The Role of Commercial and Investment Banks in the Housing Crisis

Published: 12th June 2009
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For all of the bailout money being given to banks, it seems that more credit should be available to potential borrowers or, at the very least, huge Wall Street firms should not have gone out of business or converted to a different type of bank. But this has not been the case -- despite hundreds of billions of dollars directly handed over to the banking system, the only result has been fewer loans being made and more insolvent banks.

One reason for this seeming contradiction (taxpayers forced to make investments in banks, while lending is down anyway) is that many of the bailouts are being given to institutions that did not make direct loans to homeowners or borrowers anyway. These investment banks participated in a different part of the lending process than the commercial banks that typically make loans to consumers.

In fact, is is the commercial banks that most of us refer to when speaking about "the banks." But commercial banks can offer two types of services, called retail banking and commercial banking. Most large commercial banks participate in both types of financial transaction.

Commercial banking refers to dealing with large corporate or business banking transactions. Many of the largest banks are also the depositors for the largest corporations in the world and finance the construction of new locations for retailers, new plants for industry, or expansion plans.

On the other hand, retail banks make loans to and receive deposits from consumers. Of course, some of the same commercial banking giants are also retail banking giants. Many of these large banks have credit card and home lending divisions, as well as offering checking and savings accounts.

Most homeowners should be familiar with a commercial or retail bank, as these are the financial institutions they are most likely to pass everyday on the way to work or the grocery store. During the housing boom, these banks, depending on their size, were often more prudent in their lending decisions, as they were using their depositors' money to make mortgages and the risk of failure was increased for making bad loans.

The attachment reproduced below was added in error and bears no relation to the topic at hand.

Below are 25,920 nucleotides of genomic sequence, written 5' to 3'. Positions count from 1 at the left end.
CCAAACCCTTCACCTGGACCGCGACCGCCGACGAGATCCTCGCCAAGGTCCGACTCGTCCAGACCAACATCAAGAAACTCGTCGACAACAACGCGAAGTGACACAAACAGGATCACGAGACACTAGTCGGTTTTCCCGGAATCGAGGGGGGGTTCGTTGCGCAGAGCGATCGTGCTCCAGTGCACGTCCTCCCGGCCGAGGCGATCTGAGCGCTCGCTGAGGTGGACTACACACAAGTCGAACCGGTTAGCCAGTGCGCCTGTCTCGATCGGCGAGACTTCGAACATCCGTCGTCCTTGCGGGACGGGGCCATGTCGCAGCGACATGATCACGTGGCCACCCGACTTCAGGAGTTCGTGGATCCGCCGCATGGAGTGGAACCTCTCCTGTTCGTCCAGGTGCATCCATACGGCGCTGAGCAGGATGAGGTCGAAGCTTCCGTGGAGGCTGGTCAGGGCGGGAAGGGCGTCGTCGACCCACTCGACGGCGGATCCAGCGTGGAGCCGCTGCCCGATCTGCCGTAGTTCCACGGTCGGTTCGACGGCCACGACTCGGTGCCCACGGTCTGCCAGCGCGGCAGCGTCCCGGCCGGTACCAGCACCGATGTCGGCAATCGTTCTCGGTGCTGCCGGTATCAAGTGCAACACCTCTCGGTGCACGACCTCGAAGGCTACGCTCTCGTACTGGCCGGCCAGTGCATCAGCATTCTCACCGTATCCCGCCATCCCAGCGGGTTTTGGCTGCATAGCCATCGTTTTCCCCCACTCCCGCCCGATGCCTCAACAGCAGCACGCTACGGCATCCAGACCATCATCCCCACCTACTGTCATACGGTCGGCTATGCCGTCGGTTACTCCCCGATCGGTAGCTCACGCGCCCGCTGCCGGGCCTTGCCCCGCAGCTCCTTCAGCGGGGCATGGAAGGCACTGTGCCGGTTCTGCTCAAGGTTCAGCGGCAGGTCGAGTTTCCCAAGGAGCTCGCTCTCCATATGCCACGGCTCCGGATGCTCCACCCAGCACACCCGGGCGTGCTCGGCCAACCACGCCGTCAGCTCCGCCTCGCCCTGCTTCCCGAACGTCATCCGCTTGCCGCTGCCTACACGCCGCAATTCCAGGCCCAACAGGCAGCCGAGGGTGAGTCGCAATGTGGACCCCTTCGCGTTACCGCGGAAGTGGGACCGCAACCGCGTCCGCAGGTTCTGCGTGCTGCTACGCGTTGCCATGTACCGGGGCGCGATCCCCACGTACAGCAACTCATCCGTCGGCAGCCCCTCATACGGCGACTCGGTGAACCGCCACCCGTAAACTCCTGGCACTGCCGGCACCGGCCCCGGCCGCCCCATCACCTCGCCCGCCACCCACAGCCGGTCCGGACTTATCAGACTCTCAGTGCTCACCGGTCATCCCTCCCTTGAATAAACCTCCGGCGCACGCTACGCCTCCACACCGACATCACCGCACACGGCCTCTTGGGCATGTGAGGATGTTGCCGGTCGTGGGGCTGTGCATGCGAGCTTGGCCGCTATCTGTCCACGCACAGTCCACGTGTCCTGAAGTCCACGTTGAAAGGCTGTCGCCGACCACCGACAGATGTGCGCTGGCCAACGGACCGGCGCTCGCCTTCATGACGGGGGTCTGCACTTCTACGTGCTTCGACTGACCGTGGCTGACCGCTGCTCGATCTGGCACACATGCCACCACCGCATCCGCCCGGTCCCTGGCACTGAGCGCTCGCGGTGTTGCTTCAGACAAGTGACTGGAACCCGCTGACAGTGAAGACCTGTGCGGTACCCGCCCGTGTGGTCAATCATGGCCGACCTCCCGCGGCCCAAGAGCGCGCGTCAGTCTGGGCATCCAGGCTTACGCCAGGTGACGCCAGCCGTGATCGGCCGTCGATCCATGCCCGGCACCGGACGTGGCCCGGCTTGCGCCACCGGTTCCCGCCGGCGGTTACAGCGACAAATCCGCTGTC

The largest commercial banks, though, such as Citigroup, while also offering loans directly to consumers, also participated in the subprime lending market or invested in the securities created by investment banks out of subprime mortgages. Once the downturn in the housing market came, these banks were suddenly experiencing huge losses due to foreclosure and the evaporation of value of these mortgage securities.

While commercial banks are typically referred to as "the banks,' investment banking firms have typically been referred to as "Wall Street," due to the presence of the largest firms right in the heart of the largest financial sector of country in New York. By now, all of the largest investment banks have been absorbed by other companies, filed for bankruptcy, or been converted into commercial banks.

The role of investment banks in the economy, though, has typically been to issue and sell securities. They do this in the equity (stock) and bond markets. These companies also help companies raise funds for mergers and acquisitions, or provide consulting advice to such companies attempting to engage in the types of transactions listed here.

During the real estate bubble years, Wall Street investment firms acted as middlemen, funneling money from investors to subprime lenders to consumers, and then buying back the mortgages created, securitizing them, and selling them back to investors. At each step of the way, the investment banks took a share of the transaction, which greatly increased profits for the institutions.

Unfortunately, Wall Street did not want to recognize that the loans being created by the lenders were built on very shaky foundations. In fact, the success or failure of these companies started to depend to a great degree on the performance of loans made to people who could never afford them. This was a recipe for disaster once the housing market took a turn for the worse, and has resulted in the collapse most people could have predicted.

Congress and the Federal Reserve have made available more than $12 trillion for the "banking system" by now. These funds have mostly gravitated towards the investment firms in order to paper over their huge losses in subprime and derivatives investments, rather than going to commercial banks. But this may be a good thing, as $12 trillion created by the Fed can translate into close to $120 trillion by the banks.

But this is also why homeowners and American consumers are witnessing stable or rising prices when they should be falling as a result of the recession. The politicians and economic planners are create huge amounts of inflation, which is propping up prices, but none of this newly created money is making its way to small businesses or consumers. So the people pay for the inflation tax and receive none of the benefits.
Nick publishes articles for the My Foreclosure Lender site. These articles provide advice to borrowers facing the loss of a home, describing a number of alternatives they can use to delay foreclosure. The site describes numerous solutions, including mortgage modification, foreclosure lending, deed in lieu of foreclosure, filing Chapter 7, and more. Visit the site to find out more about how the foreclosure process works:

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